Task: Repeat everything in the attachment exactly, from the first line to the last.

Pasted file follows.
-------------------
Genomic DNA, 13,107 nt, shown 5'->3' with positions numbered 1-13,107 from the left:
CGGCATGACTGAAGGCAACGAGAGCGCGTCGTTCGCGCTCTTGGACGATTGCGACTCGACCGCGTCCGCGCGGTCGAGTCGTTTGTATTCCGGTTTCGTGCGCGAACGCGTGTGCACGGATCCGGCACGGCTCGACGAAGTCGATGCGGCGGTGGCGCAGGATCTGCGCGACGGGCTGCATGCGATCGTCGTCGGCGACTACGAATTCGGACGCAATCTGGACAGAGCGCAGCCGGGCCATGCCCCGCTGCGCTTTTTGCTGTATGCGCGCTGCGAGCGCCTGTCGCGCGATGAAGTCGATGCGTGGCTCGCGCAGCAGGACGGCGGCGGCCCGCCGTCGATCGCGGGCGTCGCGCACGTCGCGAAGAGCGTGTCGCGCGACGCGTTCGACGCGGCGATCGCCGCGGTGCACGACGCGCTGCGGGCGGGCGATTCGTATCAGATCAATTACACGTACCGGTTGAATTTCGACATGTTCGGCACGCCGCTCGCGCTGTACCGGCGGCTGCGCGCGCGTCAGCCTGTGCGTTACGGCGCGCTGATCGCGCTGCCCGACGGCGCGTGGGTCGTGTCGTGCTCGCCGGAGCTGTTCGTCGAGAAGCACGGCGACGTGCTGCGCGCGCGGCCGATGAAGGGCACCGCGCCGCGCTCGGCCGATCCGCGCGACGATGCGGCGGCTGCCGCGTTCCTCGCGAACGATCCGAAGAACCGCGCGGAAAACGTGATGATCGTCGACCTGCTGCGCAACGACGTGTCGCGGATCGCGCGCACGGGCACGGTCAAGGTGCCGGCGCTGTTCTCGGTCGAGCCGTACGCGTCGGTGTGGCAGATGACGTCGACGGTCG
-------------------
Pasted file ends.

Genomic DNA, 13,107 nt, shown 5'->3' with positions numbered 1-13,107 from the left:
CGGCATGACTGAAGGCAACGAGAGCGCGTCGTTCGCGCTCTTGGACGATTGCGACTCGACCGCGTCCGCGCGGTCGAGTCGTTTGTATTCCGGTTTCGTGCGCGAACGCGTGTGCACGGATCCGGCACGGCTCGACGAAGTCGATGCGGCGGTGGCGCAGGATCTGCGCGACGGGCTGCATGCGATCGTCGTCGGCGACTACGAATTCGGACGCAATCTGGACAGAGCGCAGCCGGGCCATGCCCCGCTGCGCTTTTTGCTGTATGCGCGCTGCGAGCGCCTGTCGCGCGATGAAGTCGATGCGTGGCTCGCGCAGCAGGACGGCGGCGGCCCGCCGTCGATCGCGGGCGTCGCGCACGTCGCGAAGAGCGTGTCGCGCGACGCGTTCGACGCGGCGATCGCCGCGGTGCACGACGCGCTGCGGGCGGGCGATTCGTATCAGATCAATTACACGTACCGGTTGAATTTCGACATGTTCGGCACGCCGCTCGCGCTGTACCGGCGGCTGCGCGCGCGTCAGCCTGTGCGTTACGGCGCGCTGATCGCGCTGCCCGACGGCGCGTGGGTCGTGTCGTGCTCGCCGGAGCTGTTCGTCGAGAAGCACGGCGACGTGCTGCGCGCGCGGCCGATGAAGGGCACCGCGCCGCGCTCGGCCGATCCGCGCGACGATGCGGCGGCTGCCGCGTTCCTCGCGAACGATCCGAAGAACCGCGCGGAAAACGTGATGATCGTCGACCTGCTGCGCAACGACGTGTCGCGGATCGCGCGCACGGGCACGGTCAAGGTGCCGGCGCTGTTCTCGGTCGAGCCGTACGCGTCGGTGTGGCAGATGACGTCGACGGTCG